March 2011 Philippine Supreme Court Decisions on Political Law

Here are selected March 2011 rulings of the Supreme Court of the Philippines on political law.

Constitutional Law

COMELEC; House of Representatives Electoral Tribunal; Jurisdiction. The Supreme Court held in this case that despite recourse to it, it cannot rule on the issue of citizenship of petitioner Gonzalez.  Subsequent events showed that Gonzalez had not only been duly proclaimed, he had also taken his oath of office and assumed office as Member of the House of Representatives. Once a winning candidate has been proclaimed, taken his oath, and assumed office as a member of the House of Representatives, COMELEC’s jurisdiction over election contests relating to the candidate’s election and qualifications ends, and the HRET’s own jurisdiction begins. Fernando V. Gonzalez v. Commission on Elections, et al., G.R. No. 192856, March 8, 2011.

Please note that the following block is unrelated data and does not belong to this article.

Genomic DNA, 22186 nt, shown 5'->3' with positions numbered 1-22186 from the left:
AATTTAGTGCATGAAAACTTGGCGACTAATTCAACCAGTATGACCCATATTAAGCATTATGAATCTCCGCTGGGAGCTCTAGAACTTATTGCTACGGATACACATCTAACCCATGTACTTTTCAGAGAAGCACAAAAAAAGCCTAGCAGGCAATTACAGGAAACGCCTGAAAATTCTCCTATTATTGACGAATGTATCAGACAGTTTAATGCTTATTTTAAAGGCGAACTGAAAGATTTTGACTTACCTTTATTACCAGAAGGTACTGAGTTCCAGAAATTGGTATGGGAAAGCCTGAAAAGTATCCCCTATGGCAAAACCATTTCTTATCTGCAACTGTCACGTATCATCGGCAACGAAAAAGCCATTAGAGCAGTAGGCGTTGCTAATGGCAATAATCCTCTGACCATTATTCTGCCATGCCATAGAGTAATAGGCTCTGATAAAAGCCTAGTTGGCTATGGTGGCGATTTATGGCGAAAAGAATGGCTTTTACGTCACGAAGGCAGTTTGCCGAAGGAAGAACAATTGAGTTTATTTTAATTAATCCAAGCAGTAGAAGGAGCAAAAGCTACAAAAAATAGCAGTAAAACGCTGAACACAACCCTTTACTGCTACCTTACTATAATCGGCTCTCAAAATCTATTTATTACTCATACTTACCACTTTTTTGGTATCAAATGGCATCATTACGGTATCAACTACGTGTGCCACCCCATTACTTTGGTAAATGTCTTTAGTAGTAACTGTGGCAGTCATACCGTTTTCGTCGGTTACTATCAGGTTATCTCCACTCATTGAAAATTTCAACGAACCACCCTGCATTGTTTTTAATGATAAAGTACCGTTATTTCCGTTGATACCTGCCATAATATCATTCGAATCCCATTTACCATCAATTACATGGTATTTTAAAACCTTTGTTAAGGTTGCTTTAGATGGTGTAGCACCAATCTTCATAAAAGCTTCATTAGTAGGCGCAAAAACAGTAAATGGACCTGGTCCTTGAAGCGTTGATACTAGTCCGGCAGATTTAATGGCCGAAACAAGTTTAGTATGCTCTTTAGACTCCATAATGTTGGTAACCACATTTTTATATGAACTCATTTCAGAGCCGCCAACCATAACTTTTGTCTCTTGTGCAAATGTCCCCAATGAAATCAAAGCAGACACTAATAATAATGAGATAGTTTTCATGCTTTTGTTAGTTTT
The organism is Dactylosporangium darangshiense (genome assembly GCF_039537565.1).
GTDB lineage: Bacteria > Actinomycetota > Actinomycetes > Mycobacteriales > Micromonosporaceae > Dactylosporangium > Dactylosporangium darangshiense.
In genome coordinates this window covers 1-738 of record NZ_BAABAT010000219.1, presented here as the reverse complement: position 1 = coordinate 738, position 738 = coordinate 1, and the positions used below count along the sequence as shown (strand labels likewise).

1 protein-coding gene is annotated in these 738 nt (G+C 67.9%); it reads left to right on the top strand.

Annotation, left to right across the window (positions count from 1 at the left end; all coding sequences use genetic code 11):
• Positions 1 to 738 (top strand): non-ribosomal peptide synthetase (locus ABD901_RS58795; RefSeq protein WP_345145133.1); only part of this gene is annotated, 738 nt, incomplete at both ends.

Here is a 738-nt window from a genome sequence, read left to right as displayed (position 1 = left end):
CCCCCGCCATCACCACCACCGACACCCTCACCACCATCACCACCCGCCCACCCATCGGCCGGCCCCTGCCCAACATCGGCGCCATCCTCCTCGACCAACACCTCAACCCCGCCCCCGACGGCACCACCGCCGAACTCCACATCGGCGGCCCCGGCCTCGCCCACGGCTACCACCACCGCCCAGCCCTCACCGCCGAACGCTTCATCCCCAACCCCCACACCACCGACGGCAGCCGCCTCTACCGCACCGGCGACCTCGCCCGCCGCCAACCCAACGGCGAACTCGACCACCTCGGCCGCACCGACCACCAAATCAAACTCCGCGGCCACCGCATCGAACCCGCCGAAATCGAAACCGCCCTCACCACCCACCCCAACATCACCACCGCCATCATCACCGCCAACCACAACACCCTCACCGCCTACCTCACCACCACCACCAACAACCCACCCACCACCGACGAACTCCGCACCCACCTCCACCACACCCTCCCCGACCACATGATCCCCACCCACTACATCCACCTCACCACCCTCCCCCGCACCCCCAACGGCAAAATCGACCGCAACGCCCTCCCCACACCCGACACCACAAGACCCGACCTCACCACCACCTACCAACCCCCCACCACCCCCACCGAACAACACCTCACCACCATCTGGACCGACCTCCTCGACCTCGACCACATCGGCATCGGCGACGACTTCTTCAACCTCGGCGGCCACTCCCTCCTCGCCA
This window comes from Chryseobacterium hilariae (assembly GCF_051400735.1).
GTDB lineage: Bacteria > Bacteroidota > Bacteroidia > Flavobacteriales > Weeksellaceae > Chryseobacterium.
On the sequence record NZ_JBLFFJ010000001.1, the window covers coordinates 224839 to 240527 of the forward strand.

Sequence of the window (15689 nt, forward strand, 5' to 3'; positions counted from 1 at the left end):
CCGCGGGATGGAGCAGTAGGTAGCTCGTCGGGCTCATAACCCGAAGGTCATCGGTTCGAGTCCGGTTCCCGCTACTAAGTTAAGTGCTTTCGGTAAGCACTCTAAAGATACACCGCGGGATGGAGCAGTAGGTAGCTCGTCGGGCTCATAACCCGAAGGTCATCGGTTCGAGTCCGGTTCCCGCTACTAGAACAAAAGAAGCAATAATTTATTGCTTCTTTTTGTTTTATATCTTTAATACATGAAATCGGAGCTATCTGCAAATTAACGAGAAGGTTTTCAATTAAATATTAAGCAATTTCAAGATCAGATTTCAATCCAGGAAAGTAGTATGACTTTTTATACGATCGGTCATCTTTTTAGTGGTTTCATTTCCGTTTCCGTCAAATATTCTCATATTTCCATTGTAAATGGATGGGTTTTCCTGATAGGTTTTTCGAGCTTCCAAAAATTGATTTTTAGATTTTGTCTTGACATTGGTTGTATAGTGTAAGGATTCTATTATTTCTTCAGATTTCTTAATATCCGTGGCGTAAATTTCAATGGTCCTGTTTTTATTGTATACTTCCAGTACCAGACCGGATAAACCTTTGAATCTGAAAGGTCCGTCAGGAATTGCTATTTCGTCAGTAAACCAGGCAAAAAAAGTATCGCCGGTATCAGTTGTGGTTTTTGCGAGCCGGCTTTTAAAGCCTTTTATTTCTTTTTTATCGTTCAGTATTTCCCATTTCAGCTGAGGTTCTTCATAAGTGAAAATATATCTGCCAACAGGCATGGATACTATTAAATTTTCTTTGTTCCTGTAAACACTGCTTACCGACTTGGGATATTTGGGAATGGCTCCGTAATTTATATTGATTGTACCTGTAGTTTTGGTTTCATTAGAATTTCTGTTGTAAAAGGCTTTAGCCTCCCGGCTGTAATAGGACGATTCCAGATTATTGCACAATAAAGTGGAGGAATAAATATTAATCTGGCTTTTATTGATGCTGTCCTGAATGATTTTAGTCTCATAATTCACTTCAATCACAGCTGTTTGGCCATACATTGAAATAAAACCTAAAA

Equal Protection. The main issue in this case is whether or not PAGCOR is still exempt from corporate income tax and VAT with the enactment of R.A. No. 9337. The Supreme Court held that under Section 1 of R.A. No. 9337, amending Section 27 (c) of the National Internal Revenue Code of 1977, petitioner is no longer exempt from corporate income tax as it has been effectively omitted from the list of GOCCs that are exempt from it. The burden of proof rests upon the party claiming exemption to prove that it is, in fact, covered by the exemption so claimed. In this case, PAGCOR failed to prove that it is still exempt from the payment of corporate income tax, considering that Section 1 of R.A. No. 9337 amended Section 27 (c) of the National Internal Revenue Code of 1997 by omitting PAGCOR from the exemption. PAGCOR cannot find support in the equal protection clause of the Constitution, as the legislative records of the Bicameral Conference Meeting dated October 27, 1997, of the Committee on Ways and Means, show that PAGCOR’s exemption from payment of corporate income tax, as provided in Section 27 (c) of R.A. No. 8424, or the National Internal Revenue Code of 1997, was not made pursuant to a valid classification based on substantial distinctions and the other requirements of  a reasonable classification by  legislative bodies, so that the law may operate only on some, and not all, without violating the equal protection clause.  The legislative records show that the basis of the grant of exemption to PAGCOR from corporate income tax was PAGCOR’s own request to be exempted. Philippine Amusement and Gaming Corporation v. Bureau of Internal Revenue, G.R. No. 172087, March 15, 2011.

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